Yeah, the Mwadlands thing was really funny. Stu (Hammond) from Palace sent me an email about the park and I emailed back jokingly saying that he could get me out of retirement to shoot some skateboarding but I would need Geoff (Rowley), Tom (Penny) and Carl (Shipman) there. He messaged straight back saying: “It’s funny you should say that because Geoff is already here and Tom steps off the plane in an hour.” The park was really close to where I live so I had no excuse really. The only problem was that the digital SLR and the fisheye were at the studio on the other side of town. I didn’t think I should waste any time by going to get it so I grabbed what I could from home and headed down there. That’s why the first night’s shots were shot with a Fuji 6×9 with a tiny flash on top – hilarious and I don’t think the shots are too bad either. Geoff was there absolutely killing it – literally like it was still 1995 – and I got a couple of shots of him. We then got talking and catching up and he was kind enough to spend some time trying to explain the hunting side of his life that causes consternation with some. Earlier this year he then got in touch to ask if I would come and shoot him when he was over in England this summer. We met a couple of weeks ago and the images will be out there soon. I alluded to finding people through Insta earlier as well. Yeah, I’m enjoying it. But it’s not my job anymore, so I can enjoy it for what it is and walk away when it’s not for me.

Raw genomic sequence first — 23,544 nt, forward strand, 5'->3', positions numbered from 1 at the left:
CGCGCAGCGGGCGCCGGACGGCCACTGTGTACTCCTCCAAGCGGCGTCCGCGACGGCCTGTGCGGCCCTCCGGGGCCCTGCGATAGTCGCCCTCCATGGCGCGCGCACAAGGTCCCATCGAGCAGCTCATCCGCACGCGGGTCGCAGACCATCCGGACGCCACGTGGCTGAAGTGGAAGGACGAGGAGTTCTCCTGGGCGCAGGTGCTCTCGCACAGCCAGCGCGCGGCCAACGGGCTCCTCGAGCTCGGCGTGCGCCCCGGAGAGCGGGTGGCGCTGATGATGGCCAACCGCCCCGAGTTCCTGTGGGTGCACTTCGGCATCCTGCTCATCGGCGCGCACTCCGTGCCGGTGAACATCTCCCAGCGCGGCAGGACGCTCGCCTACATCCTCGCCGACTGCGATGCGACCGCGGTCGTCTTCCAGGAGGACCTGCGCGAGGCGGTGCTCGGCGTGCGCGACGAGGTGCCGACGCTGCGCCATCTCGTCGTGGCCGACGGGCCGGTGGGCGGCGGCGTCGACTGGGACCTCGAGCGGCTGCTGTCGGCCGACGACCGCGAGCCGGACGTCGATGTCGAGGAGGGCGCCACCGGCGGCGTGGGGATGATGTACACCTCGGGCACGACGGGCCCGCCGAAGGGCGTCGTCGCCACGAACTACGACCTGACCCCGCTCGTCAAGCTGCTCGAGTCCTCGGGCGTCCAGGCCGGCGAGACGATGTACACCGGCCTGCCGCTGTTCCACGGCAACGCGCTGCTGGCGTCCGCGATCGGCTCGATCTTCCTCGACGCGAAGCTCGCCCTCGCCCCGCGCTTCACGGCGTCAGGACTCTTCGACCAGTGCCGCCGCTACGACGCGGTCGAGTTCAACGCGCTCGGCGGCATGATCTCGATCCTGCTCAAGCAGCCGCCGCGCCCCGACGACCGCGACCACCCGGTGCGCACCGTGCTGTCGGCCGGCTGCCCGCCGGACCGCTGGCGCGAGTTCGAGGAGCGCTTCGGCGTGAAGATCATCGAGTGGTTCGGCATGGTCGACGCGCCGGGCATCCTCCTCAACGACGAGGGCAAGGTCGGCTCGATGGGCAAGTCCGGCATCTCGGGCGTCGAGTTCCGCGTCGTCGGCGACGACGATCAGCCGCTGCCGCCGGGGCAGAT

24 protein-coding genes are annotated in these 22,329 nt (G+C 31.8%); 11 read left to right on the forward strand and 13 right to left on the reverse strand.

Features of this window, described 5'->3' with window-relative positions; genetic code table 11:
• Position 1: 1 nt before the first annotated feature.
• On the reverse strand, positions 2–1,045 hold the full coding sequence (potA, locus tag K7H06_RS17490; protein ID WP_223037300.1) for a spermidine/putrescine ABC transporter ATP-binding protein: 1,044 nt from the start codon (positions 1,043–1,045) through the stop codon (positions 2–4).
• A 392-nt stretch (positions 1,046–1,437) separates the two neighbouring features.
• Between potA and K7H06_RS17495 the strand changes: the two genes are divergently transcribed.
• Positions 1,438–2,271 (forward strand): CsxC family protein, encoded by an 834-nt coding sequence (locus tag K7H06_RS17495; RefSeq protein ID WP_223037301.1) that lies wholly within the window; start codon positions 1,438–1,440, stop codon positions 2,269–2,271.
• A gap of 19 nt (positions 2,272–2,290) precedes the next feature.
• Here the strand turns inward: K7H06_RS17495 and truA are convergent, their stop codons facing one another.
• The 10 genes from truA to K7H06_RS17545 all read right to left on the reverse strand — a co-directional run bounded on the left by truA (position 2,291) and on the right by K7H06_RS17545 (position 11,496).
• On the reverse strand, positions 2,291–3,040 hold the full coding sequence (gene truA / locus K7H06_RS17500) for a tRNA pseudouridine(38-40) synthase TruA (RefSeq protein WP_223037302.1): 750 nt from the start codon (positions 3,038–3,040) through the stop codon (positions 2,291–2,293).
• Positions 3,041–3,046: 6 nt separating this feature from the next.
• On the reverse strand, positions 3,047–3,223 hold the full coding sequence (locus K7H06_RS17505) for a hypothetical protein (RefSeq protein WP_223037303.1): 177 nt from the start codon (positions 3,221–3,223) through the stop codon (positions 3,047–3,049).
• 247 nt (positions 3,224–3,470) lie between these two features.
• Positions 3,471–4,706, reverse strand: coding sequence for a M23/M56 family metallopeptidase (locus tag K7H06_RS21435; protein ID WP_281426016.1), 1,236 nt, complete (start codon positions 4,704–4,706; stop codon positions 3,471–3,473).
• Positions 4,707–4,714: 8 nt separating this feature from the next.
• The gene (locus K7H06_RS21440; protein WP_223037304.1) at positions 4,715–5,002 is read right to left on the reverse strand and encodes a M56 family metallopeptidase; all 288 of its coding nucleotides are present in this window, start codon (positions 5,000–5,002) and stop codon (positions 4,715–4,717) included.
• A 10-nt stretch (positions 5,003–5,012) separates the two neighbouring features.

Hugo Boserup, Mwadlands, 2017.
It seems relatively common for skate photographers and filmers to move into other fields, then return to skateboarding later in life. For example Brian Gaberman and Dan Magee. How does working in skateboarding compare to the real world?